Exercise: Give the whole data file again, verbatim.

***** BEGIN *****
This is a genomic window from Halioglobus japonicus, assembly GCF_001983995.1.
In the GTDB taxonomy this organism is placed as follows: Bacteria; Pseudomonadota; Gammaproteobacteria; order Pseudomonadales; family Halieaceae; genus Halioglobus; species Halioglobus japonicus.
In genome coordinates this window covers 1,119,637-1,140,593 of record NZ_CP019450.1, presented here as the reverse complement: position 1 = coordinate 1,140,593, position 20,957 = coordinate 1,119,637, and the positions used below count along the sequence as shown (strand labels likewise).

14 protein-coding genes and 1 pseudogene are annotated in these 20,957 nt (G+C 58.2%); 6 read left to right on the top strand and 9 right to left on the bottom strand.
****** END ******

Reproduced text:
This is a genomic window from Halioglobus japonicus, assembly GCF_001983995.1.
In the GTDB taxonomy this organism is placed as follows: Bacteria; Pseudomonadota; Gammaproteobacteria; order Pseudomonadales; family Halieaceae; genus Halioglobus; species Halioglobus japonicus.
In genome coordinates this window covers 1,119,637-1,140,593 of record NZ_CP019450.1, presented here as the reverse complement: position 1 = coordinate 1,140,593, position 20,957 = coordinate 1,119,637, and the positions used below count along the sequence as shown (strand labels likewise).

14 protein-coding genes and 1 pseudogene are annotated in these 20,957 nt (G+C 58.2%); 6 read left to right on the top strand and 9 right to left on the bottom strand.